09:40AM, Friday 29 September 2017
Nearly three years after an 18-year-old from Dedworth was murdered in a residential care home, a serious case review has concluded her death could have been prevented.
In October 2014 Melissa Mathieson was strangled by Jason Conroy, a fellow resident at the home where she was living in Bristol.
Conroy was found guilty of her murder in October 2015 at Bristol Crown Court and sentenced to 19 years in prison.
Melissa had been diagnosed with ADHD and autism at a young age.
When she turned 18 she wanted to live in assisted accommodation but there was nowhere available in the Royal Borough.
She was sent to live in Bristol, something her family was not happy about.
Since her death, Melissa’s family has waited for a review of the issues surrounding her murder which was finally published by the Bristol Safeguarding Adults Board on Wednesday.
It was originally due to be published in spring last year. And while ‘waiting for an apology’ from the services involved in her case, Melissa’s mother Karen died, aged 54, on December 29, 2015.
At the time of her death her husband, James Mathieson, of Stuart Way, described it as ‘heartbreaking’ that her last thoughts had been of the review case.
Chairman of the review board Louise Lawton apologised to the family for the delay. She added the review was ‘particularly challenging’ and involved organisations outside Bristol, including the Royal Borough.
She said Melissa’s death was ‘particularly shocking and had a profound impact on everybody involved’.
“Sadly the review found Melissa’s death could have been prevented if better processes had been in place,” she said.
“At the heart of this review is a vulnerable young woman who lost her life and I hope the findings will help stop something like this from happening again.”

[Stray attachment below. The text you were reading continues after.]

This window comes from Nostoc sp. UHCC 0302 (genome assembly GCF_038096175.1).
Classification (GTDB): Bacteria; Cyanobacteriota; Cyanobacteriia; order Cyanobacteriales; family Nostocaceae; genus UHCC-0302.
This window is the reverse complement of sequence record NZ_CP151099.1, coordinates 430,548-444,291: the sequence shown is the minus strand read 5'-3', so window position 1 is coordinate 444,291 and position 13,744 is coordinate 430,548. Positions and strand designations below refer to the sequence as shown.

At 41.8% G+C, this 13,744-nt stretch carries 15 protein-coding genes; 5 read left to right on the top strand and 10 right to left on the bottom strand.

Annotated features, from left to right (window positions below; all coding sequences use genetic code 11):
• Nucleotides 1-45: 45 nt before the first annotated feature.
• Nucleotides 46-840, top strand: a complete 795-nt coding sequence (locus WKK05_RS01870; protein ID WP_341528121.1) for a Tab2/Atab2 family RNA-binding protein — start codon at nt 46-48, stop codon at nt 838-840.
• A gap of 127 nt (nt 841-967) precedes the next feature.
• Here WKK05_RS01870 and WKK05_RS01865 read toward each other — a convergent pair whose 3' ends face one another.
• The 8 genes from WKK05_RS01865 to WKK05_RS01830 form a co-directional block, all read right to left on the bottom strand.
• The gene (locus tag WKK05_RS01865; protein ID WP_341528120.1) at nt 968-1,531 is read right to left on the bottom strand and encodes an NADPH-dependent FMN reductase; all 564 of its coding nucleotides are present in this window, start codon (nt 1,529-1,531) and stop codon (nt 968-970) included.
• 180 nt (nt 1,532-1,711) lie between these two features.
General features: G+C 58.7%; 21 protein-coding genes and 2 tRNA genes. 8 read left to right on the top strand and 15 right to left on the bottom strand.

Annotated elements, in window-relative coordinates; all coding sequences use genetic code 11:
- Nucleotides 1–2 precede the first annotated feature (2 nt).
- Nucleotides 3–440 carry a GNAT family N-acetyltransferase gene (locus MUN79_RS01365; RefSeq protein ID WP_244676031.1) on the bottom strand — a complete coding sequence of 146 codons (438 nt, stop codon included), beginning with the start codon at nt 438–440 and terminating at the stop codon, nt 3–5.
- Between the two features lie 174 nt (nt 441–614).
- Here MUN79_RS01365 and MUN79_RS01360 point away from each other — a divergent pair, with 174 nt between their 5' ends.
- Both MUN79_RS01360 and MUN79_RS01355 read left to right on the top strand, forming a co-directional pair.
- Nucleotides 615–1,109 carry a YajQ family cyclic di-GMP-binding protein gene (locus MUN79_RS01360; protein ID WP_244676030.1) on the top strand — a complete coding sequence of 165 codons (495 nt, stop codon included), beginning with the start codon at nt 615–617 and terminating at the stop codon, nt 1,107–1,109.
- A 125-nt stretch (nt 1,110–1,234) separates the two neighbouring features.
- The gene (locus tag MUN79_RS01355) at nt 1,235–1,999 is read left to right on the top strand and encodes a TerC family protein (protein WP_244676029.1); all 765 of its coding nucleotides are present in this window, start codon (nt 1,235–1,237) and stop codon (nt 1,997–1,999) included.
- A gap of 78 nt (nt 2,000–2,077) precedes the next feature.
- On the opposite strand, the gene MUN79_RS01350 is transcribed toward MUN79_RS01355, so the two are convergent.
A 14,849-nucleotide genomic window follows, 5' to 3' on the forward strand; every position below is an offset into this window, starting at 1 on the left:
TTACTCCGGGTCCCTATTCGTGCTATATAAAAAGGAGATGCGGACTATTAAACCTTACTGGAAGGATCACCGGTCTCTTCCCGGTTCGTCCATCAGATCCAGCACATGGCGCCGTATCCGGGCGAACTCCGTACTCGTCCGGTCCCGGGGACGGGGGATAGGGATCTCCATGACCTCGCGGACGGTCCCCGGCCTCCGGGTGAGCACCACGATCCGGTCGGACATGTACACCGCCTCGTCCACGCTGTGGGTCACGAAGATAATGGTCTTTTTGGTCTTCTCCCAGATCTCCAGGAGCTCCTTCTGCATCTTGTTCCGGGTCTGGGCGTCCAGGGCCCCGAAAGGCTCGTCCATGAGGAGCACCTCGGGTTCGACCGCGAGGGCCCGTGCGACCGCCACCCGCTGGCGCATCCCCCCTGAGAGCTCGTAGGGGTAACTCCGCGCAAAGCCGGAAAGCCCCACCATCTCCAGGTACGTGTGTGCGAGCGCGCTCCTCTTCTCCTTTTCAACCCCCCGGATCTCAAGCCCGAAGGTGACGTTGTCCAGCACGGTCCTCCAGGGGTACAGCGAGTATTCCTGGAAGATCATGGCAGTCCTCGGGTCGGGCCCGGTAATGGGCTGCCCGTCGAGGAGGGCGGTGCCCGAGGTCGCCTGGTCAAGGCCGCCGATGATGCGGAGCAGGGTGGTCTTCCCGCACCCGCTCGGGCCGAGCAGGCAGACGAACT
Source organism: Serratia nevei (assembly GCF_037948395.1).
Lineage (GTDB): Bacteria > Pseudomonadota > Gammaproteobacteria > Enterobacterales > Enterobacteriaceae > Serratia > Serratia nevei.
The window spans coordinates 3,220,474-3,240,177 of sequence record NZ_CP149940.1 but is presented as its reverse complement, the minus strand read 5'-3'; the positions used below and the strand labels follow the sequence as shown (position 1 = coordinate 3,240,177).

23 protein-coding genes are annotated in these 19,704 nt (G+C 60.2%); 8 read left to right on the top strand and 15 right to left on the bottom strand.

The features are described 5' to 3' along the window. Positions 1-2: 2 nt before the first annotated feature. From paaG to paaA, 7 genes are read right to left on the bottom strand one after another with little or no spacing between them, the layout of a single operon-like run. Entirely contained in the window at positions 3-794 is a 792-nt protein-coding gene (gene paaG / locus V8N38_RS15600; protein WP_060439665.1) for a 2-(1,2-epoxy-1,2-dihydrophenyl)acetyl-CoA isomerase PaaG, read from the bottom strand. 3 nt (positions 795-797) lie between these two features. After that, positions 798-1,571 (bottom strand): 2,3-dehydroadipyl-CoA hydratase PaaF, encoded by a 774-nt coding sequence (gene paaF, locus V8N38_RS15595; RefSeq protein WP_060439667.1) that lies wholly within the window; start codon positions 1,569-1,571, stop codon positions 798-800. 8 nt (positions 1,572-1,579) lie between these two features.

The review found the care home in Bristol should have been aware that Conroy had ‘a high risk of future physical and sexually harmful behaviour’ due to previous incidents, including the attempted strangling of a teacher with the aim of killing and having sex with her.
It states a ‘risk management strategy’ was not implemented by the home and it did not make use of a report outlining the risks of an attack by Conroy.
Regarding Melissa’s placement 97 miles from home, the report states the placement was ‘not ideal’ for her, adding: “It seems likely Melissa might not have required an out of area placement had her needs been met by local services.”
In his response to the findings, Mr Mathieson said: “I do not understand why more efforts were not made by social services to support the family or to take a bit more time to find a care home that was at least closer where we could help support her.”
He felt the area’s care services had wanted to ‘get Melissa out of the way’ once she was an adult.
He said if it was not for failings with ‘our own local social services and NHS trust’ Melissa would not have been sent to Bristol.
“What we never expected was for her to come home in a coffin,” he said.
The council’s managing director Alison Alexander extended the borough’s ‘deepest sympathies’ to the Mathieson family.
“The report provides details of what lessons have been learned and the council and health services in the borough have been active participants in the review to ensure these lessons are put into practice,” she said.
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